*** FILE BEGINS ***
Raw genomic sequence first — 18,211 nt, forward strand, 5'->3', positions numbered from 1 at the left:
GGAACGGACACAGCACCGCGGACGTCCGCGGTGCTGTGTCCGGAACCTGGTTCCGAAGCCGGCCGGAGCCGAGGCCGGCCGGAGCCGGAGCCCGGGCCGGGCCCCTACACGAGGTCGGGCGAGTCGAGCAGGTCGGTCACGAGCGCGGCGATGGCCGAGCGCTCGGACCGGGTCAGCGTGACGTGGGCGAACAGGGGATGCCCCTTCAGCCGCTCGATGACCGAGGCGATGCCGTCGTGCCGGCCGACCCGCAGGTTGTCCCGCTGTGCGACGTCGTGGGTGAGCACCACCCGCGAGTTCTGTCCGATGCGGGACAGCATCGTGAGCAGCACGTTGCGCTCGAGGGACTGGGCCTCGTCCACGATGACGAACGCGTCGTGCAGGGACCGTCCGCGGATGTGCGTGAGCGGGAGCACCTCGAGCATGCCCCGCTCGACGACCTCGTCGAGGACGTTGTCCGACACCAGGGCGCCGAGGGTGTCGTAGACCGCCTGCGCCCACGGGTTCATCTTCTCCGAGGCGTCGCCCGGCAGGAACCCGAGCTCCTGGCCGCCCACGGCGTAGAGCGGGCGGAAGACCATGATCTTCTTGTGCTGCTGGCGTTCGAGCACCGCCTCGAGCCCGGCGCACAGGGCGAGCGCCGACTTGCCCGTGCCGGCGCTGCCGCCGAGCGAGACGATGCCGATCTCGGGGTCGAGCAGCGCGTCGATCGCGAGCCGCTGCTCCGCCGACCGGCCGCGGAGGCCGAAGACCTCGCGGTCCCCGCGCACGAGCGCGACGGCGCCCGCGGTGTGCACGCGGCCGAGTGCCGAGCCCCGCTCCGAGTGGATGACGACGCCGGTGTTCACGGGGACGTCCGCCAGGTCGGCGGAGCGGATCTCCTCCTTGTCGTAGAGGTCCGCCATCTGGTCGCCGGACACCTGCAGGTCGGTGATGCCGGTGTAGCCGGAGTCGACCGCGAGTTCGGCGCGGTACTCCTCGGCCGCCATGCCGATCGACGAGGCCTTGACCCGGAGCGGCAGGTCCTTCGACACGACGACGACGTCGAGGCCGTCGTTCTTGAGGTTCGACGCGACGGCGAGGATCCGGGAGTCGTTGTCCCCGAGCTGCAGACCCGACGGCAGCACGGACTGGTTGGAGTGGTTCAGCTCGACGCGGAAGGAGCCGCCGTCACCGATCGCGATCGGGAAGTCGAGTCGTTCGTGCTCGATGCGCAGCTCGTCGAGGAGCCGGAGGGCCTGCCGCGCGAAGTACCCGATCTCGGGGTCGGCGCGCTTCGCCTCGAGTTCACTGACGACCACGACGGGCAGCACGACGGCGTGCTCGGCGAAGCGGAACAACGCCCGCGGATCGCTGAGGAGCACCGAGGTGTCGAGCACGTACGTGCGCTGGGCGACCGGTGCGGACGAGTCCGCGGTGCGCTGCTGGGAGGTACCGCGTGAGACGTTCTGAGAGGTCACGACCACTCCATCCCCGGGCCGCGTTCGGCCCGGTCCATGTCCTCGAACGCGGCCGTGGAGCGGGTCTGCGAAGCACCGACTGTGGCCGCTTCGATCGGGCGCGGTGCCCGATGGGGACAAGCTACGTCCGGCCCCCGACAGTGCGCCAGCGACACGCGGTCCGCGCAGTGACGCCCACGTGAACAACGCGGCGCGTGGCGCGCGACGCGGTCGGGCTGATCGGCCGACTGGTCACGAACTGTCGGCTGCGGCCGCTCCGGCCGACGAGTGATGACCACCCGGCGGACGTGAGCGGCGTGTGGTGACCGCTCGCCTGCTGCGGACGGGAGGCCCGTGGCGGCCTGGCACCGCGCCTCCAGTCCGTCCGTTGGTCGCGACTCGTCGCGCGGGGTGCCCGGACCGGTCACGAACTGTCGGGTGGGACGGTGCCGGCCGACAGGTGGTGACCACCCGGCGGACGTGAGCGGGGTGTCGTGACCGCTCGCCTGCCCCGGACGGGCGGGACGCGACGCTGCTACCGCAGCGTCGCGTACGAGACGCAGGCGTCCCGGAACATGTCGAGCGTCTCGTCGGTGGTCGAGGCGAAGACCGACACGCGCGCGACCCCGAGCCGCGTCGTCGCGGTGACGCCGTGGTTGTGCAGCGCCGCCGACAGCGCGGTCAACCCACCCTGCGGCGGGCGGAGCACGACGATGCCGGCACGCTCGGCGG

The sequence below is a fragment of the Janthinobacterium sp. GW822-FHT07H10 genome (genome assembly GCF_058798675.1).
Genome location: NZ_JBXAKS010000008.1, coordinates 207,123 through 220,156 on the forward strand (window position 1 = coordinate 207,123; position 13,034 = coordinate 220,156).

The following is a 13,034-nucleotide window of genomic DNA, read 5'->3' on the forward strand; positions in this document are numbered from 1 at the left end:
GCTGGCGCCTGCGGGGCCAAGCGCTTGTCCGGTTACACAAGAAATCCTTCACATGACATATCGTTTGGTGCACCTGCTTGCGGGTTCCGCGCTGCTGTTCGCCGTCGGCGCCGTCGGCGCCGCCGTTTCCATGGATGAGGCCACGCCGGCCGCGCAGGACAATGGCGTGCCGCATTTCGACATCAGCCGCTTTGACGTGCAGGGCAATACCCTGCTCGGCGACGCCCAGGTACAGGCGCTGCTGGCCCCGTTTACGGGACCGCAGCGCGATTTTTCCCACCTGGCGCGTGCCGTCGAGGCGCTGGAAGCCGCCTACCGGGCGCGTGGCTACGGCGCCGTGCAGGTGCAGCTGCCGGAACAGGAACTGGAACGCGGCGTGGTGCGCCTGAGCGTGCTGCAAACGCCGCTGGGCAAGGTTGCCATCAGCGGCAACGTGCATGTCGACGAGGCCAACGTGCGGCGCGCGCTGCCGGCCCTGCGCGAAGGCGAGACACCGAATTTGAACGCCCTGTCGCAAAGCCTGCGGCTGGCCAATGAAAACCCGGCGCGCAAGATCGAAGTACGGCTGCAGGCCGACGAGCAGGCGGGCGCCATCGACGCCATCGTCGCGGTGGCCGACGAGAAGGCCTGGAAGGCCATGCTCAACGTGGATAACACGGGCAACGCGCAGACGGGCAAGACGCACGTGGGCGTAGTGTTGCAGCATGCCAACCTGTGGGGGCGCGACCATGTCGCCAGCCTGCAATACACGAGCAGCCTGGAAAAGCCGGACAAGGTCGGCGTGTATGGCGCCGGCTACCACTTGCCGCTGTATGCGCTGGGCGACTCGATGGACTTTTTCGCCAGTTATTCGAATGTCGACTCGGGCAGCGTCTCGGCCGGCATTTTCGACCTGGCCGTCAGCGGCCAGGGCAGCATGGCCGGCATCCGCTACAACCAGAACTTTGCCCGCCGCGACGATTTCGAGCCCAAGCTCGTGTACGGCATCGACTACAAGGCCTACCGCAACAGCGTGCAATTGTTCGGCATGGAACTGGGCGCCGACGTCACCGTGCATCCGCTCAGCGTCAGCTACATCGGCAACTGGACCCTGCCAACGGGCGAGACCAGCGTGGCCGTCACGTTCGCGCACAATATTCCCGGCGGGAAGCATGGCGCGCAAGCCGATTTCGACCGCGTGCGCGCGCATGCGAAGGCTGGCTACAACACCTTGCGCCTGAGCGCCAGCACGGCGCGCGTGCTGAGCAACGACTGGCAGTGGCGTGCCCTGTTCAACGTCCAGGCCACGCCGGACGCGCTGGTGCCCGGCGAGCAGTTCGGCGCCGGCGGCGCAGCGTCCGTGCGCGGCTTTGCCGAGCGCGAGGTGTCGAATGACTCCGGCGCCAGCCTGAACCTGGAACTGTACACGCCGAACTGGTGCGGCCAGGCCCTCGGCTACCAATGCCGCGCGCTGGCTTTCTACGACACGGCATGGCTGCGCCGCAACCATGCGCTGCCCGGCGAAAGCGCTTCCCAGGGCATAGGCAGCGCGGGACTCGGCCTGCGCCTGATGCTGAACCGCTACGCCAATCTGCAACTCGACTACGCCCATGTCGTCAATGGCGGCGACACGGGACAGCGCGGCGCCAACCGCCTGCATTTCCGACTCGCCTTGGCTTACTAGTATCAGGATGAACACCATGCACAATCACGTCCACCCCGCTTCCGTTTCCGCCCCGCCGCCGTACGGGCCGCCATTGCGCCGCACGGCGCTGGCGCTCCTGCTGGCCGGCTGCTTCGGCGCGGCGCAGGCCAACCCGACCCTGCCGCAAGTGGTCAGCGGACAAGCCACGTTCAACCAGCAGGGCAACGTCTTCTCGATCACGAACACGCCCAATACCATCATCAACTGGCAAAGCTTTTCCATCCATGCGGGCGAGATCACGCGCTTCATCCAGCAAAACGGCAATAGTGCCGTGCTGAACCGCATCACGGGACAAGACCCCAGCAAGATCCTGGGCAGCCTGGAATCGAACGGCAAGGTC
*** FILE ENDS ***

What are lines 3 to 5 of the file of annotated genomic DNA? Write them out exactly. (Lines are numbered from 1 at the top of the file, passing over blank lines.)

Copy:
The sequence below is a fragment of the Janthinobacterium sp. GW822-FHT07H10 genome (genome assembly GCF_058798675.1).
Genome location: NZ_JBXAKS010000008.1, coordinates 207,123 through 220,156 on the forward strand (window position 1 = coordinate 207,123; position 13,034 = coordinate 220,156).

The following is a 13,034-nucleotide window of genomic DNA, read 5'->3' on the forward strand; positions in this document are numbered from 1 at the left end: